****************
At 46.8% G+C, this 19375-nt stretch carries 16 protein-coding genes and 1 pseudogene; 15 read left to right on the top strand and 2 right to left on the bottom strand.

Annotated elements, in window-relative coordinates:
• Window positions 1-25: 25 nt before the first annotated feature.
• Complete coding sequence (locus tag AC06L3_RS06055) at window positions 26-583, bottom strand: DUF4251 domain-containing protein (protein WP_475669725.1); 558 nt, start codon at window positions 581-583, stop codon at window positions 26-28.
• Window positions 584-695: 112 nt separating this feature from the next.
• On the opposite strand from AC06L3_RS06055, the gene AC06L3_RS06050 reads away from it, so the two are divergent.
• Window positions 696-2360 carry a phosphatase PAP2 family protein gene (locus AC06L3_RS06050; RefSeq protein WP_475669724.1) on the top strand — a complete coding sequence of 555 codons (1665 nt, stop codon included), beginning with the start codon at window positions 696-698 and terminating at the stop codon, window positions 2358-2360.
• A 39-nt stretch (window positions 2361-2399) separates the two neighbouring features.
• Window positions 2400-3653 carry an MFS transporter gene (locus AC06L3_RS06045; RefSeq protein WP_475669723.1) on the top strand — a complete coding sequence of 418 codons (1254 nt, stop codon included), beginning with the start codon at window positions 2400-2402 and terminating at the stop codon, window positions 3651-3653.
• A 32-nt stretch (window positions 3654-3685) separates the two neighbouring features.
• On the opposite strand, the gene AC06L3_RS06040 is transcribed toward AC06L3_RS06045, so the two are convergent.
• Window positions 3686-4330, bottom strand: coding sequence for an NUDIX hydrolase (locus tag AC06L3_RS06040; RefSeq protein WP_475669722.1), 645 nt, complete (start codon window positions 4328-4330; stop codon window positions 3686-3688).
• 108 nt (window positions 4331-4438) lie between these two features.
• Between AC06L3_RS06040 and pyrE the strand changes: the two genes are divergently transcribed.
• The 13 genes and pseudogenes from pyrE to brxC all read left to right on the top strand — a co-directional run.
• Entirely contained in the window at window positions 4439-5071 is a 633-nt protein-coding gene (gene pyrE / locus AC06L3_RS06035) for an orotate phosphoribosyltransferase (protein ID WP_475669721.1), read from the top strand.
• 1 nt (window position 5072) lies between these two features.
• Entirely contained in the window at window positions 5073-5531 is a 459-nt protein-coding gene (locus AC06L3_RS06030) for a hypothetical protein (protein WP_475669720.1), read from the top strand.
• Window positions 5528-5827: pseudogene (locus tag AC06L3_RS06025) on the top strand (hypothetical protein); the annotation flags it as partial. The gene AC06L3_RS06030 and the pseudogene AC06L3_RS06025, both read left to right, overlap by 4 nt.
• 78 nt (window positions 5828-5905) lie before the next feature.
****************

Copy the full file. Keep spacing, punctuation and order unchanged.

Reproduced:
At 46.8% G+C, this 19375-nt stretch carries 16 protein-coding genes and 1 pseudogene; 15 read left to right on the top strand and 2 right to left on the bottom strand.

Annotated elements, in window-relative coordinates:
• Window positions 1-25: 25 nt before the first annotated feature.
• Complete coding sequence (locus tag AC06L3_RS06055) at window positions 26-583, bottom strand: DUF4251 domain-containing protein (protein WP_475669725.1); 558 nt, start codon at window positions 581-583, stop codon at window positions 26-28.
• Window positions 584-695: 112 nt separating this feature from the next.
• On the opposite strand from AC06L3_RS06055, the gene AC06L3_RS06050 reads away from it, so the two are divergent.
• Window positions 696-2360 carry a phosphatase PAP2 family protein gene (locus AC06L3_RS06050; RefSeq protein WP_475669724.1) on the top strand — a complete coding sequence of 555 codons (1665 nt, stop codon included), beginning with the start codon at window positions 696-698 and terminating at the stop codon, window positions 2358-2360.
• A 39-nt stretch (window positions 2361-2399) separates the two neighbouring features.
• Window positions 2400-3653 carry an MFS transporter gene (locus AC06L3_RS06045; RefSeq protein WP_475669723.1) on the top strand — a complete coding sequence of 418 codons (1254 nt, stop codon included), beginning with the start codon at window positions 2400-2402 and terminating at the stop codon, window positions 3651-3653.
• A 32-nt stretch (window positions 3654-3685) separates the two neighbouring features.
• On the opposite strand, the gene AC06L3_RS06040 is transcribed toward AC06L3_RS06045, so the two are convergent.
• Window positions 3686-4330, bottom strand: coding sequence for an NUDIX hydrolase (locus tag AC06L3_RS06040; RefSeq protein WP_475669722.1), 645 nt, complete (start codon window positions 4328-4330; stop codon window positions 3686-3688).
• 108 nt (window positions 4331-4438) lie between these two features.
• Between AC06L3_RS06040 and pyrE the strand changes: the two genes are divergently transcribed.
• The 13 genes and pseudogenes from pyrE to brxC all read left to right on the top strand — a co-directional run.
• Entirely contained in the window at window positions 4439-5071 is a 633-nt protein-coding gene (gene pyrE / locus AC06L3_RS06035) for an orotate phosphoribosyltransferase (protein ID WP_475669721.1), read from the top strand.
• 1 nt (window position 5072) lies between these two features.
• Entirely contained in the window at window positions 5073-5531 is a 459-nt protein-coding gene (locus AC06L3_RS06030) for a hypothetical protein (protein WP_475669720.1), read from the top strand.
• Window positions 5528-5827: pseudogene (locus tag AC06L3_RS06025) on the top strand (hypothetical protein); the annotation flags it as partial. The gene AC06L3_RS06030 and the pseudogene AC06L3_RS06025, both read left to right, overlap by 4 nt.
• 78 nt (window positions 5828-5905) lie before the next feature.